• Curated and new content: New articles and blog posts from all members (that’s you!) as well as our community managers and ACEs Connection team. We’ll share content from, and other sites about becoming trauma-informed and helping to create healing communities in our work and workplaces.

Our Core Beliefs at ACEs Connection...

At the foundation of any trauma-informed/resilient-building organization is ACEs science. ACEs science comprises:

  1. The epidemiology of ACEs. The CDC-Kaiser Permanente ACE Study and subsequent surveys that show that most people in the U.S. have at least one ACE, and that people with four ACEs— including living with an alcoholic parent, racism, bullying, witnessing violence outside the home, physical abuse, and losing a parent to divorce — have a huge risk of adult onset of chronic health problems such as heart disease, cancer, diabetes, suicide, and alcoholism.
  2. Brain science (neurobiology of toxic stress) — how toxic stress caused by ACEs damages the function and structure of kids’ developing brains.
  3. Health consequences — how toxic stress caused by ACEs affects short- and long-term health, and can impact every part of the body, leading to autoimmune diseases, such as arthritis, as well as heart disease, breast cancer, lung cancer, etc.
  4. Historical and generational trauma (epigenetic consequences of toxic stress) — how toxic stress caused by ACEs can alter how our DNA functions, and how that can be passed on from generation to generation.
  5. Resilience research — how the brain is plastic and the body wants to heal. This research ranges from looking at how the brain of a teen with a high ACE score can be healed with cognitive behavior therapy, to how organizations can integrate trauma-informed and resilience-building practices that result in everything from a healthier workplace where fewer people leave, to a drop in health insurance rates because the workforce has become healthier.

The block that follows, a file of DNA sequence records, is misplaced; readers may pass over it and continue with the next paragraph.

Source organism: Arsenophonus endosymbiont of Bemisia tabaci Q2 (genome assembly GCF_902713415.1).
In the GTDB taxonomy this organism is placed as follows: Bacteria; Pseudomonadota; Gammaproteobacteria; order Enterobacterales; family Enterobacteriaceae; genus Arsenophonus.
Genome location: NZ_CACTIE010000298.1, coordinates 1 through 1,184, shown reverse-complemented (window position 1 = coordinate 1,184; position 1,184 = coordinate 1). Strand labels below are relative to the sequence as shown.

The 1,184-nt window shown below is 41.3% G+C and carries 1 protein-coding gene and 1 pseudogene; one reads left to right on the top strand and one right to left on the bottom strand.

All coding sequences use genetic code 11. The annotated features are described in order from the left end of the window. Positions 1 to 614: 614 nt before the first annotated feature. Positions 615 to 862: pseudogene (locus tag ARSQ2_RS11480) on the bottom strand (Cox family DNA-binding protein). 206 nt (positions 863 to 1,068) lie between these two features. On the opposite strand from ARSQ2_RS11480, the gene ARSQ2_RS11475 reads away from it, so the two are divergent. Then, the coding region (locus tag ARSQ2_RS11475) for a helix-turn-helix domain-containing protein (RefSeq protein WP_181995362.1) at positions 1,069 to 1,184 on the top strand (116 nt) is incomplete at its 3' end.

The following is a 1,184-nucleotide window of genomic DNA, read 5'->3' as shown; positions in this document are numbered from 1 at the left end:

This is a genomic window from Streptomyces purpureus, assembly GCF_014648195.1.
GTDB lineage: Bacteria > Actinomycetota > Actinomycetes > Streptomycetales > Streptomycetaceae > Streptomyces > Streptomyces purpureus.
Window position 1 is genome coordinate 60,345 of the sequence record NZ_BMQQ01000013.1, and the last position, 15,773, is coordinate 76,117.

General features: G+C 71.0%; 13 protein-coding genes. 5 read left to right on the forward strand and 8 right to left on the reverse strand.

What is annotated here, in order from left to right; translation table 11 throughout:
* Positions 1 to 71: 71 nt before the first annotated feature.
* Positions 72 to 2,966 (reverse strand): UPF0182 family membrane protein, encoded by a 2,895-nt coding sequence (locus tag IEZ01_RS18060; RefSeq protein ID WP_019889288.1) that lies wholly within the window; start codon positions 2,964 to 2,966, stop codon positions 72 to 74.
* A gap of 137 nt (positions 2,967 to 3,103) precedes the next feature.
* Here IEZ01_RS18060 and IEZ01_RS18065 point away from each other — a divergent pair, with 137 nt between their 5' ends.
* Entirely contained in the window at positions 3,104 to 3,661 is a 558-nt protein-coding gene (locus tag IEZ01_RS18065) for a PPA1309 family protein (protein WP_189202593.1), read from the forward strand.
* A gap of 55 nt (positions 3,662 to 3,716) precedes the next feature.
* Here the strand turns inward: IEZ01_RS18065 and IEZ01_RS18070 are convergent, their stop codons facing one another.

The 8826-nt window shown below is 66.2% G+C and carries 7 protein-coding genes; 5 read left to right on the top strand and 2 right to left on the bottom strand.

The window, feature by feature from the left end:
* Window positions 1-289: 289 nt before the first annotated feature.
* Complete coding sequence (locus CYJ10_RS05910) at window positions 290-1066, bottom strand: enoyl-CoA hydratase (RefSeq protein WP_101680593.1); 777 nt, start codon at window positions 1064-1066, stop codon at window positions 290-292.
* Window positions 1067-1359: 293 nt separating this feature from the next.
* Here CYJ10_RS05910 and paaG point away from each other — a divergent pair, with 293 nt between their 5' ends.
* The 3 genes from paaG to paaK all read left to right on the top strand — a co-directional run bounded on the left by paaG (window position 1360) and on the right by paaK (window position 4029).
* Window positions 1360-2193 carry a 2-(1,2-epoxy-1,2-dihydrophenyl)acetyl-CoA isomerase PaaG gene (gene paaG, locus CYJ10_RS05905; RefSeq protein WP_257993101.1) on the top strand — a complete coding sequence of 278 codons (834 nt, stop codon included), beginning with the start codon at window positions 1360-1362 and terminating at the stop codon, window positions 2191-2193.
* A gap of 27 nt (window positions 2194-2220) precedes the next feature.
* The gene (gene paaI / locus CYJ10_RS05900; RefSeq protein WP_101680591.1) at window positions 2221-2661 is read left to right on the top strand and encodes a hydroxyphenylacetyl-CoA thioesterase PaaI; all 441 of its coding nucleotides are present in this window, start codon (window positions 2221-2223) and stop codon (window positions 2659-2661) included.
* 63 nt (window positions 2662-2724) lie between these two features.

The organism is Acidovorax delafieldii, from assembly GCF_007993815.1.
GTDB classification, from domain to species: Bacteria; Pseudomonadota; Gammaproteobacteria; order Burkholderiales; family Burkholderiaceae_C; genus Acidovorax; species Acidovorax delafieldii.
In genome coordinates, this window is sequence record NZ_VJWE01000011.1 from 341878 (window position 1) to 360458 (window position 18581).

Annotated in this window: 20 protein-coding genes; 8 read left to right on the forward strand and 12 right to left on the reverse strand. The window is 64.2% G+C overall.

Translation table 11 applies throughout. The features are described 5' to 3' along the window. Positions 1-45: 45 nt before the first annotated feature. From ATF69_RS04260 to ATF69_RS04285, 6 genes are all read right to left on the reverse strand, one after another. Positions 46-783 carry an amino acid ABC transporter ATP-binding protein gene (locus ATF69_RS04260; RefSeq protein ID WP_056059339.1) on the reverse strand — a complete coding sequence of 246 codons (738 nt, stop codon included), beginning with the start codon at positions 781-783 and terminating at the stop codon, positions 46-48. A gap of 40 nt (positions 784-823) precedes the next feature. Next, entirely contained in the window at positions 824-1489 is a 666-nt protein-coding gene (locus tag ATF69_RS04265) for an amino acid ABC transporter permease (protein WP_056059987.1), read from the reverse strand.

There are trauma-informed programs that don’t include ACEs science. They may make significant progress, but they’re unlikely to be as successful as they hope to be if they don’t educate organization staff members and the people they serve.

WHY IS THAT?? Many of these trauma-informed programs never specify what the ACEs are, except to vaguely refer to experiences such as war or physical abuse.

Some focus groups that The California Endowment organized a couple of years ago when they were trying to figure out how to talk about trauma showed that most people think of trauma as an event (e.g., car accident), and, when pressed, physical or sexual abuse. But what we often regard as “normal” experiences — divorce, living with an alcoholic parent, living with a family member who’s depressed, even verbal abuse — aren’t regarded as trauma, even though the ACE Study and subsequent research shows that those types of “normal” experiences have just as much effect on the brain and body as physical and sexual abuse. And now other types of trauma (bullying, racism, witnessing violence outside the home, etc.) are being added to ACE surveys, and they also have health and behavior consequences.

Understanding that losing a parent to separation or divorce, living with an alcoholic, experiencing daily humiliation and shaming, and having a mother who’s depressed is an ACE score of 4, which can lead to physical and mental health consequences that are just as damaging as physical and sexual abuse, witnessing a mother being abused, and having a family member who’s incarcerated is very important to understand. If people don’t understand what trauma is, they can easily come to the conclusion that their responses to trauma are “crazy” instead of normal, that they’re “bad” because they were “born bad”, and can’t change behaviors or health that are the consequence of their ACEs.